New Films 






Leonid Rybakov, The Book Stealers [Pokhititeli knig] (2004)

reviewed by Alexander Prokhorov©2005

Before Leonid Rybakov became a filmmaker and scriptwriter, he pursued a career as a nuclear physicist.  Perhaps this is why his most recent film, The Book Stealers, constantly toys with the idea of narrative entropy.  Rybakov’s first film, a short, Marakut’s Diploma (1993), brought him the reputation as of being a promissing young filmmaker and received a critics’ award from the Russian film studies journal, Kinovedcheskie zapiski.  In 1998 Rybakov collaborated with Petr Lutsik on the film The Outskirts (1998).  Book Stealers is Rybakov’s first feature film and it establishes him as a filmmaker trying to create a Russian counterpart to the European teen-flick.  As Rybakov himself notes:

I wanted to make a fresh and contemporary picture attracting the young viewers who usually prefer to watch Amélie (Jean-Pierre Jeunet, 2001), Lucía y 

el sexo (Julio Medem, 2001), and Mondscheintarif (Ralf Huettner, 2001). (interview with Rybakov)

The Book Stealers could easily be renamed The Film Stealers.  The characters name and display for us the stars and filmmakers whom the director chooses to incorporate into the film.  Vera Kholodnaia and Jean Luc Godard merely open the endless list of references and allusions to films and cinematic styles, inlcuding Amélie, Clockwork Orange (Stanley Kubrick, 1970), Singing in the Rain (Stanley Donen and Gene Kelly 1952), and many others.

The female protagonist’s subjective point of view defines the film’s diegesis: her loneliness in a big city and her name, Catherine, pronounced by the narrator in a French style with a stress on the last syllable, hinting that Amélie is the film’s primary model.  In a typical Russo-Soviet claim for inventing everything in the world, one of the reviewers notes that Rybakov wrote the script about a girl with the French name “Catherine” long before the French even conceived of Amélie and only the lack of funding prevented the Russian filmmakers from releasing the Russian Amélie (that is, The Book Stealers), ahead of the French counterpart (see Svetlana Prygunova, “Chto pokhitili-to? ”;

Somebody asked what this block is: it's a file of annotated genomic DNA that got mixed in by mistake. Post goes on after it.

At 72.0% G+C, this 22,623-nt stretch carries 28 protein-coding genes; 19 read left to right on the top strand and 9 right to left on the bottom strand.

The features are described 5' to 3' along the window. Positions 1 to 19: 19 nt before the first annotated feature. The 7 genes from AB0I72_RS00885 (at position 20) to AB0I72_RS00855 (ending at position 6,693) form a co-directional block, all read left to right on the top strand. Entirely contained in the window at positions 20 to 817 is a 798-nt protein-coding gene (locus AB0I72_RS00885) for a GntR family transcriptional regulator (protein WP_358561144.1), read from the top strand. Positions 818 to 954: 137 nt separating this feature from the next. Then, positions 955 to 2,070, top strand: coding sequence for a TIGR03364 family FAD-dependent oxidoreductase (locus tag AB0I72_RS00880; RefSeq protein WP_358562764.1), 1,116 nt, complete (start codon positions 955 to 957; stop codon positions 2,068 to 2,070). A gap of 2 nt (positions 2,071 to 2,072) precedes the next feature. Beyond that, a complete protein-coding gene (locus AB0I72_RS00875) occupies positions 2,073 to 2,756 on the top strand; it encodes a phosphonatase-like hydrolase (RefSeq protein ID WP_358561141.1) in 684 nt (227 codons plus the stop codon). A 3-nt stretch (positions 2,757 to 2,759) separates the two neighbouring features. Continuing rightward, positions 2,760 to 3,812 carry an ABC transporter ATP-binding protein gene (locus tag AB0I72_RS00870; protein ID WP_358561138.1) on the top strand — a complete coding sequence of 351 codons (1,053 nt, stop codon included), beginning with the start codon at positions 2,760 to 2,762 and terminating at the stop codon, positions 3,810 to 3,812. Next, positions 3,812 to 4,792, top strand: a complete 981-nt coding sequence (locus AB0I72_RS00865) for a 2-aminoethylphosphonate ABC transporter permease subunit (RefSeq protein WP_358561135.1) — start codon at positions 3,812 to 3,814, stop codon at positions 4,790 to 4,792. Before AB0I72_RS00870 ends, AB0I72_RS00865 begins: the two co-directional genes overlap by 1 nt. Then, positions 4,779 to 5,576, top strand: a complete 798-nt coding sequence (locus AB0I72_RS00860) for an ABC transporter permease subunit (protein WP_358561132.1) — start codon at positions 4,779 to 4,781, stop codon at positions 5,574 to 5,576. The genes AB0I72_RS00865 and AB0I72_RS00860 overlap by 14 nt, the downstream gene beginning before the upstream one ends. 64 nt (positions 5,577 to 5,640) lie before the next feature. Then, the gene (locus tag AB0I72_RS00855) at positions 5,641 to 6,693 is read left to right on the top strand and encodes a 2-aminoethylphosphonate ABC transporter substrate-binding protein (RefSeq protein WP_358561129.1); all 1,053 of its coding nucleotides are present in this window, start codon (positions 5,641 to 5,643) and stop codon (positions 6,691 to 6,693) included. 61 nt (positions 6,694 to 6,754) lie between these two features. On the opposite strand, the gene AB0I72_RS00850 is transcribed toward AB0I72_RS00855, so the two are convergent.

While it is up to lawyers and historians to decide whether the French or the Russians came up first with the bestselling story of a lonely girl carnivalizing the daily routine of a big city, the Russian protagonist with a French name chooses a very Russian way of ending her boredom and loneliness: with the help of the printed word.  The heroine of the film posts a personal ad in the newspaper: “I am dying from boredom.  Help!  Twelve noon sharp under the clock.  Catherine.”  Three soul mates respond to the message: Rita-the-hairdresser, Sasha-the-boxer, and Pasha-the-rich-kid.  Rita, Pasha, and Sasha also serve as Catherine’s guardian angels: the angel of love, the angel of hope, and the angel of silence, respectively.  With the assistance of these magical helpers, Catherine can take care of her essentials (her hair, her basic safety, and her finances) and initiate her carnivalistic journey around the city.  The desire to transform the everyday city into a teen fantasyland informs this journey while the narratives picked up from stolen books propel the characters’ imaginations and change the cityscape.  Catherine and her friends steal books from stores, read them, and cruise around the city, traversing a collage of media, genres, and narratives, including romance, comedy, melodrama, the chase film, an erotic, landscape, as well as portrait photography, animation, and music video.